Publications by authors named "Daniel M de Jong"

2 Publications

  • Page 1 of 1

Toward Reliable Uptake Metrics in Large Vessel Vasculitis Studies.

Diagnostics (Basel) 2021 Oct 26;11(11). Epub 2021 Oct 26.

Department of Nuclear Medicine and Molecular Imaging, University Medical Center Groningen, University of Groningen, 9700 RB Groningen, The Netherlands.

The aim of this study is to investigate the influence of sex, age, fat mass, fasting blood glucose level (FBGL), and estimated glomerular filtration rate (eGFR) on blood pool activity in patients with large vessel vasculitis (LVV). Blood pool activity was measured in the superior caval vein using mean, maximum, and peak standardized uptake values corrected for body weight (SUVs) and lean body mass (SULs) in 41 fluorodeoxyglucose positron emission tomography/computed tomography (FDG-PET/CT) scans of LVV patients. Sex influence on the blood pool activity was assessed with t-tests, while linear correlation analyses were used for age, fat mass, FBGL, and eGFR. Significantly higher SUVs were found in women compared with men, whereas SULs were similar between sexes. In addition, higher fat mass was associated with increased SUVs (r = 0.56 to 0.65; all < 0.001) in the blood pool, but no correlations were found between SULs and fat mass (r = -0.25 to -0.15; all > 0.05). Lower eGFR was associated with a higher FDG blood pool activity for all uptake values. In FDG-PET/CT studies with LVV patients, we recommend using SUL over SUV, while caution is advised in interpreting SUV and SUL measures when patients have impaired kidney function.
View Article and Find Full Text PDF

Download full-text PDF

Source Listing
October 2021

Plasma Pyruvate Kinase M2 as a marker of vascular inflammation in Giant Cell Arteritis.

Rheumatology (Oxford) 2021 Nov 3. Epub 2021 Nov 3.

Department of Rheumatology and Clinical Immunology, University of Groningen, University Medical Center Groningen, Groningen, The Netherlands.

Objectives: Giant Cell Arteritis (GCA) is a large vessel vasculitis in which metabolically active immune cells play an important role. GCA diagnosis is based on CRP/ESR and temporal artery biopsies (TABs), in combination with [18F]FDG-PET/CT relying on enhanced glucose uptake by glycolytic macrophages. Here, we studied circulating Pyruvate Kinase M2 (PKM2), a glycolytic enzyme, as a possible systemic marker of vessel wall inflammation in GCA.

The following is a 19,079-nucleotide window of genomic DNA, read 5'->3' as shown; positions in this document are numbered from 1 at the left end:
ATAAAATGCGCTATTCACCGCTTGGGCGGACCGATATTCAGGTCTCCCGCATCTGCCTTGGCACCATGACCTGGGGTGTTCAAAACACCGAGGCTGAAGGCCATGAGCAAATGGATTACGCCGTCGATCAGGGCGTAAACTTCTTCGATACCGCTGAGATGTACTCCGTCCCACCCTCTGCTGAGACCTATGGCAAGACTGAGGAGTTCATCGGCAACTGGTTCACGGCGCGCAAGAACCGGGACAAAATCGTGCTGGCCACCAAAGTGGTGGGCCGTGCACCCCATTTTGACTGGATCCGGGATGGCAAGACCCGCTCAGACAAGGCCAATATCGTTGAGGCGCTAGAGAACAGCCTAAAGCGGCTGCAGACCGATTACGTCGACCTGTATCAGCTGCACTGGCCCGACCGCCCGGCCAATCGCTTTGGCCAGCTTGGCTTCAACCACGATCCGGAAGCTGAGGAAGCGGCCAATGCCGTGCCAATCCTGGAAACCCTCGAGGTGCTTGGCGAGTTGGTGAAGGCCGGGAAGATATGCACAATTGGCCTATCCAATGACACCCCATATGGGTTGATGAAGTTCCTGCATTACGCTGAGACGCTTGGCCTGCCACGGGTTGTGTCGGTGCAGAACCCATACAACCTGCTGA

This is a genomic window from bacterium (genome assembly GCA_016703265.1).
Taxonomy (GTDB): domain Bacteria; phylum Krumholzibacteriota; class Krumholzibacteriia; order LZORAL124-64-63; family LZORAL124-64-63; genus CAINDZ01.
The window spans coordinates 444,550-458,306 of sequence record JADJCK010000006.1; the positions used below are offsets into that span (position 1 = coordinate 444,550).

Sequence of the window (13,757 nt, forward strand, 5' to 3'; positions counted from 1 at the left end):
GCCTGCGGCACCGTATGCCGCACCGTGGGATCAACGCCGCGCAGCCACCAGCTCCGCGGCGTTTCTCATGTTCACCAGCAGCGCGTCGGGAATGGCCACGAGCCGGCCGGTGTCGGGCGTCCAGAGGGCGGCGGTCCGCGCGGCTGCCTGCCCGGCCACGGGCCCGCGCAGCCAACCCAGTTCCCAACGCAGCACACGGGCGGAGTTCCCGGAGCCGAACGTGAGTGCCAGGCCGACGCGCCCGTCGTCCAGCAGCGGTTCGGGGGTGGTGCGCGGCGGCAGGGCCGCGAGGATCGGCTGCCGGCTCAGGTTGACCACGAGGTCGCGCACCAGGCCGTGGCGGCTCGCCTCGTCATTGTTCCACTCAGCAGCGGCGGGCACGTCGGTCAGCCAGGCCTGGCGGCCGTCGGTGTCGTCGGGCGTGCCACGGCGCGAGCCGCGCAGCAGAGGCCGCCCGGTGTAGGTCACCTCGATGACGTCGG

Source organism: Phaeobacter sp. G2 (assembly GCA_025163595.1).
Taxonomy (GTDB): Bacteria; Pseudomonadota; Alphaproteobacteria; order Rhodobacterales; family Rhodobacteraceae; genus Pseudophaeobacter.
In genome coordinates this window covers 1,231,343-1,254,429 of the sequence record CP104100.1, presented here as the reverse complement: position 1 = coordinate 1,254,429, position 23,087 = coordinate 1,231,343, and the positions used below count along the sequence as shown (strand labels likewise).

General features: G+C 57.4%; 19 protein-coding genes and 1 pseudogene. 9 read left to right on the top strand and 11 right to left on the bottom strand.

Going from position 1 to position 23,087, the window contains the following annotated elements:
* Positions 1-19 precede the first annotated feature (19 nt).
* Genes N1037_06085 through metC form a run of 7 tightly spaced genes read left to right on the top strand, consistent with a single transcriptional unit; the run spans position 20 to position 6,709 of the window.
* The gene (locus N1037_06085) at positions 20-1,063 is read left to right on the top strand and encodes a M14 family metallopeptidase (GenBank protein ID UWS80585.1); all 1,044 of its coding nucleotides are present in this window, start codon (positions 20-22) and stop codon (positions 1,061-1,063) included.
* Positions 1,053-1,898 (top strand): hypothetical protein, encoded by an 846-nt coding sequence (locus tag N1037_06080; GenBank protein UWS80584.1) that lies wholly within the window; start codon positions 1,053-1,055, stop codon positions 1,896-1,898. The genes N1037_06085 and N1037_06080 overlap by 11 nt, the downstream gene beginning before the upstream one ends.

Methods: Immunohistochemical detection of PKM2 was performed on inflamed (n = 12) and non-inflamed (n = 4) TABs from GCA patients and non-GCA (n = 9) patients. Dimeric PKM2 levels were assessed in plasma of GCA patients (n = 44), age-matched healthy controls (HC, n = 41), metastatic melanoma patients (n = 7) and infection controls (n = 11). CRP, ESR and macrophage markers calprotectin and YKL-40 were correlated with plasma PKM2 levels. To detect the cellular source of plasma PKM2 in tissue, double immunofluorescence staining was performed on inflamed GCA TABs. [18F]FDG-PET scans of 23 GCA patients were analyzed and maximum standard uptake values (SUVmax) and target to background ratios (TBR) were calculated.

Results: PKM2 is abundantly expressed in TABs of GCA patients. Dimeric PKM2 plasma levels were elevated in GCA and correlated with CRP, ESR, calprotectin, and YKL-40 levels. Elevated plasma PKM2 levels were downmodulated by GC-treatment. PKM2 was detected in both macrophages and T cells at the site of vascular inflammation. Circulating PKM2 levels correlated with average TBR PET scores.

Conclusion: Elevated plasma PKM2 levels reflect active vessel inflammation in GCA and may assist in disease diagnosis and in disease monitoring.
View Article and Find Full Text PDF

Download full-text PDF

Source Listing
November 2021